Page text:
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Concerned about the welfare of your pet if you become sick or die? Consider a pet trust.

January 20th, 2011 Comments off

Believe it or not, in America, more adults have pets than children.  Most people consider their pets as part of their families.  A 2007 survey of the American Animal Hospital Association found that 83 percent of pet owners refer to themselves as their pets “mom” or “dad”.  

So what happens to these pets when their “parents” die or become incapacitated?   The best way for an owner to ensure the continuity of care for their pet is to establish a pet trust.  New York’s Estate Powers and Trusts Law § 7-8.1 allows for such trusts for the care of pets and protects trust funds from being used for anything other than the pet’s benefit.

Many people have traditionally provided for pets in their will.  But this is a flawed plan and can pose many problems.  First, a will is usually not read or produced for days, if not weeks after the owner’s death.  Second, the caretaker named in the will holds only an honorary position.  He/she may abscond with funds intended to care for the pet or leave the animal in a shelter and the courts don’t have the authority to enforce the owner’s instructions.  So, by example, if you write in your will that you leave $10,000 to your niece with instructions that the money is to be used for your beloved beagle Fido, your niece can pocket the money and abandon Fido without the fear of any legal reprisals. 

Courts, however, can enforce the owner’s instructions if they are contained in a pet trust.  Additionally, the terms of a trust can be enforced during the owner’s lifetime, whereas the terms of a will only apply after the owner’s death- significant for the pet of an owner who becomes incapacitated and unable to care for their pet.   An owner who becomes disabled an unable to care for their pet can direct in their trust that the caretaker bring the pet for visits.  The effect a pet can have on people’s physical and mental health is well documented.  Whether its playing a game of catch with a stroke victim or being a calm, familiar face for an owner suffering from the diseases of old age, pets can play an important role in a sick person’s life.

So how does it work?  First, the owner should establish a pet trust. Second, the owner’s will should be written or amended to name the trust and arrange for its funding.  Every pet trust, of course, should name a trustee.  The trustee disburses funds to a named caretaker, who shall carry out the owner’s instructions for the care of the pet.  These instructions can be detailed- from the food the pet prefers, to the park the pets likes to walk, to the owner’s preferred vet or groomer.  A client with more than one pet can direct that the pets live together.   

How much money should be placed in the trust?  This can be tricky.  You’ll want to feel comfortable that your pet is well provided for.  However, if you fund the trust lavishly, you open the door to legal challenges.  Other potential heirs might seek to invalidate the trust claiming that you were not of sound mind.  Therefore, always give good reasons in the trust document for the amount you transfer to a pet trust.  This will substantiate your good judgment and enforce the pet trust in case of a conflict.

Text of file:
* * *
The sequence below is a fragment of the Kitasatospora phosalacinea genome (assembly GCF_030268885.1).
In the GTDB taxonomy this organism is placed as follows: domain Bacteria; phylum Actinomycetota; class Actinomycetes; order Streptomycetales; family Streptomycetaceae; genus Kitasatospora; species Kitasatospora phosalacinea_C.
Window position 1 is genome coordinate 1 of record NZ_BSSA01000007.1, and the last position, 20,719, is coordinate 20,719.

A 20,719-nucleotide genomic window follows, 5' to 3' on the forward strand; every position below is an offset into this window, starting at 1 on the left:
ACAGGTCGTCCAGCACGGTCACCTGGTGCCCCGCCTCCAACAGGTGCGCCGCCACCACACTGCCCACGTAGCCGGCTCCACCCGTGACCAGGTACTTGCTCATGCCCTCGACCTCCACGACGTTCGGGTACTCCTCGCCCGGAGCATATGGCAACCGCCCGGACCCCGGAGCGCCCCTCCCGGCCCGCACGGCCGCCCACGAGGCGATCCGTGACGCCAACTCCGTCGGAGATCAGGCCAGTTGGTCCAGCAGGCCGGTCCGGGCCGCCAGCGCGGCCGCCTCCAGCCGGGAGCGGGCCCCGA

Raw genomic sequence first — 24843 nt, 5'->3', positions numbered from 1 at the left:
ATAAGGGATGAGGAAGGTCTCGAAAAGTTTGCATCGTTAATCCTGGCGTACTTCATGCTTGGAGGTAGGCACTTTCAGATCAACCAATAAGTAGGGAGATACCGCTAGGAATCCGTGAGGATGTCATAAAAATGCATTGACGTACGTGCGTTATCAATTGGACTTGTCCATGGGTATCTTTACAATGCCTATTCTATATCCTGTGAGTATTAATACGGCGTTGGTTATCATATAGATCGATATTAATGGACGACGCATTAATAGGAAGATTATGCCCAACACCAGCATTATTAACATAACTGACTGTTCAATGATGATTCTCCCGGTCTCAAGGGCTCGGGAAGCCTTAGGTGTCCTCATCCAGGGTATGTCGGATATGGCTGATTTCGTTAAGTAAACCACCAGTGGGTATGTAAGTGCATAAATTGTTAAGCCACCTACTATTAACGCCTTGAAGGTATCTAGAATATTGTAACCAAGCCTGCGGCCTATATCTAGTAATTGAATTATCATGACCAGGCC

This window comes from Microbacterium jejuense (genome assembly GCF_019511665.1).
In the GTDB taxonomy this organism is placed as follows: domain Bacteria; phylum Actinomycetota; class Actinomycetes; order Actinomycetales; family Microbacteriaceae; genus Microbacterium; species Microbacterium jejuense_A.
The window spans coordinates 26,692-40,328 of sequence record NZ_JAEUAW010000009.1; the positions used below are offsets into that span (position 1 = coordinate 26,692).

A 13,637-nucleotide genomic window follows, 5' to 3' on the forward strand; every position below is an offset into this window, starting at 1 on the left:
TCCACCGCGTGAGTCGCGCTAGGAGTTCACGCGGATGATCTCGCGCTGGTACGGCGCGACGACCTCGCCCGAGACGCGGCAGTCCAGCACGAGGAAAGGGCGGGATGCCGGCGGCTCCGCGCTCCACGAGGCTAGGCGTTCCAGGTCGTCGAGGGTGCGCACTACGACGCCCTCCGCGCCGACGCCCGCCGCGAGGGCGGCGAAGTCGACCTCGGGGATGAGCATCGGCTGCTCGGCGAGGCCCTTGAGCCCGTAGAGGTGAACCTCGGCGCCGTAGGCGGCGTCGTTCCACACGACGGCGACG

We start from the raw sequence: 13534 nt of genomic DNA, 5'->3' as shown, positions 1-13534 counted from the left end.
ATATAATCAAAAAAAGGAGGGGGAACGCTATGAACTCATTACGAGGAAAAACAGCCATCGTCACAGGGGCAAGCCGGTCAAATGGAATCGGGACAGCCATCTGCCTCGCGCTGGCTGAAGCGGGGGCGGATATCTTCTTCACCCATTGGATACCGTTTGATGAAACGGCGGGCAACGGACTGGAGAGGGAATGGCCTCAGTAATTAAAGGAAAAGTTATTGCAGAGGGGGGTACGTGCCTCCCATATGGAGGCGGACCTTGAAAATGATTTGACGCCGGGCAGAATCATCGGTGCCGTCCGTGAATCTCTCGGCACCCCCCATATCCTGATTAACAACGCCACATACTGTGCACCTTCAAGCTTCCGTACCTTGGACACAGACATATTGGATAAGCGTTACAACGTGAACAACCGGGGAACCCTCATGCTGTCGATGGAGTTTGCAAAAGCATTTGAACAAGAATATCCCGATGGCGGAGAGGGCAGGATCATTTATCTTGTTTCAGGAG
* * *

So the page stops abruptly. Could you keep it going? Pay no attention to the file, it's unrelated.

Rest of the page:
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Peter Sellers: “Does your dog bite?” Man at counter, “No.” Dog bites. Peter Sellers: “I thought you said your dog doesn’t bite?” Man: “That is not my dog.”

January 18th, 2011 1 comment

There seems to be a population explosion of dogs on Long Island.  Walk around Manhasset and you will see or hear a dog in practically every home.   For all you dog owners out there, should you be concerned if Rover is not on his best behavior when the mailman or kids walk by?  Absolutely.  

In New York, a plaintiff injured by a dog bite can recover damages against the dog owner under a theory of strict liability if the plaintiff can prove that the dog had vicious propensities and that the owner of the dog, or person in control of the premises where the dog was [kept], knew or should have known of such propensities.   The proof is generally made by the testimony of the injured party or a neighbor stating that the dog had bitten somebody in the past or that the dog had previously exhibited viscious or menacing behavior.  

Many dog owners could be subjecting themselves to personal exposure as some insurance companies are exempting coverage on a homeowners’ policy for losses caused by certain breeds of dogs.  

A landlord can be liable for a tenant’s dog if the landlord had notice that a dog was being harbored on the premises, and that the landlord knew or should have known that the dog had vicious propensities.

In addtiion to civil liability exposure, the owner of a dog who has bitten a person can be subject to penalties and controls pursuant to New York State Agricultural and Markets Law.  The penalties on the owner of a dog who has attacked can range from a fine to the possibility of one year in jail.  A hearing can be held in court to determine whether the dog is a “dangerous dog.” Finding a dog “dangerous” allows the court to force the owners to take action to attempt to make sure the dog interacts safely with others, including: requesting that the dog to be leashed or muzzled at all times in a public area; requesting the owners to confine the pet (by fencing it, etc.) for a specific amount of time; having the dog trained and possibly putting the dog down or permanently confining the dog.

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